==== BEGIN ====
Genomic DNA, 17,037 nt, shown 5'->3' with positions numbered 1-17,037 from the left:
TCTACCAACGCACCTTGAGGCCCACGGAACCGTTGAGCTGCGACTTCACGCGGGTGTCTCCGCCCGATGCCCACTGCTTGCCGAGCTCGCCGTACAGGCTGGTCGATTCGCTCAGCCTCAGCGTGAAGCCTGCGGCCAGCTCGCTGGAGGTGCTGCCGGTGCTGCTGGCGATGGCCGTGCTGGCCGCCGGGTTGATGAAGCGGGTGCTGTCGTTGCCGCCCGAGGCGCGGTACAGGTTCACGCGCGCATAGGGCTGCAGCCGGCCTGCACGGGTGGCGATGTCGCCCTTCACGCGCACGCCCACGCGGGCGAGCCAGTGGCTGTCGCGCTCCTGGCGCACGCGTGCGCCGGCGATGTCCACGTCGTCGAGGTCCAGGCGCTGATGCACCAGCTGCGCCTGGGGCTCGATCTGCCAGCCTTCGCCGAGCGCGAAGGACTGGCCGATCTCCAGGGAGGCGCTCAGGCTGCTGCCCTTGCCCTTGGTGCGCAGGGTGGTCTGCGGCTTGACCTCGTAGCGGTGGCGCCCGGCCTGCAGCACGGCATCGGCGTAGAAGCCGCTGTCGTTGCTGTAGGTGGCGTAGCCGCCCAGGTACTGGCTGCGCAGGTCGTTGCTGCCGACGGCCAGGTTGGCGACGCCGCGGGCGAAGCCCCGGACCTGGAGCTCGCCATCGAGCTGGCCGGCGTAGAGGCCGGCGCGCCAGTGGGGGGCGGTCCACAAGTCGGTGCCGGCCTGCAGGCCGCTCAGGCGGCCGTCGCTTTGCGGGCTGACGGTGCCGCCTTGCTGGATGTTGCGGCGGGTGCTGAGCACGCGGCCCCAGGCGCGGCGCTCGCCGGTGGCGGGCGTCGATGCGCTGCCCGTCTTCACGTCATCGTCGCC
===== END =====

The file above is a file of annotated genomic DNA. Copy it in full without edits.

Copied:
Genomic DNA, 17,037 nt, shown 5'->3' with positions numbered 1-17,037 from the left:
TCTACCAACGCACCTTGAGGCCCACGGAACCGTTGAGCTGCGACTTCACGCGGGTGTCTCCGCCCGATGCCCACTGCTTGCCGAGCTCGCCGTACAGGCTGGTCGATTCGCTCAGCCTCAGCGTGAAGCCTGCGGCCAGCTCGCTGGAGGTGCTGCCGGTGCTGCTGGCGATGGCCGTGCTGGCCGCCGGGTTGATGAAGCGGGTGCTGTCGTTGCCGCCCGAGGCGCGGTACAGGTTCACGCGCGCATAGGGCTGCAGCCGGCCTGCACGGGTGGCGATGTCGCCCTTCACGCGCACGCCCACGCGGGCGAGCCAGTGGCTGTCGCGCTCCTGGCGCACGCGTGCGCCGGCGATGTCCACGTCGTCGAGGTCCAGGCGCTGATGCACCAGCTGCGCCTGGGGCTCGATCTGCCAGCCTTCGCCGAGCGCGAAGGACTGGCCGATCTCCAGGGAGGCGCTCAGGCTGCTGCCCTTGCCCTTGGTGCGCAGGGTGGTCTGCGGCTTGACCTCGTAGCGGTGGCGCCCGGCCTGCAGCACGGCATCGGCGTAGAAGCCGCTGTCGTTGCTGTAGGTGGCGTAGCCGCCCAGGTACTGGCTGCGCAGGTCGTTGCTGCCGACGGCCAGGTTGGCGACGCCGCGGGCGAAGCCCCGGACCTGGAGCTCGCCATCGAGCTGGCCGGCGTAGAGGCCGGCGCGCCAGTGGGGGGCGGTCCACAAGTCGGTGCCGGCCTGCAGGCCGCTCAGGCGGCCGTCGCTTTGCGGGCTGACGGTGCCGCCTTGCTGGATGTTGCGGCGGGTGCTGAGCACGCGGCCCCAGGCGCGGCGCTCGCCGGTGGCGGGCGTCGATGCGCTGCCCGTCTTCACGTCATCGTCGCC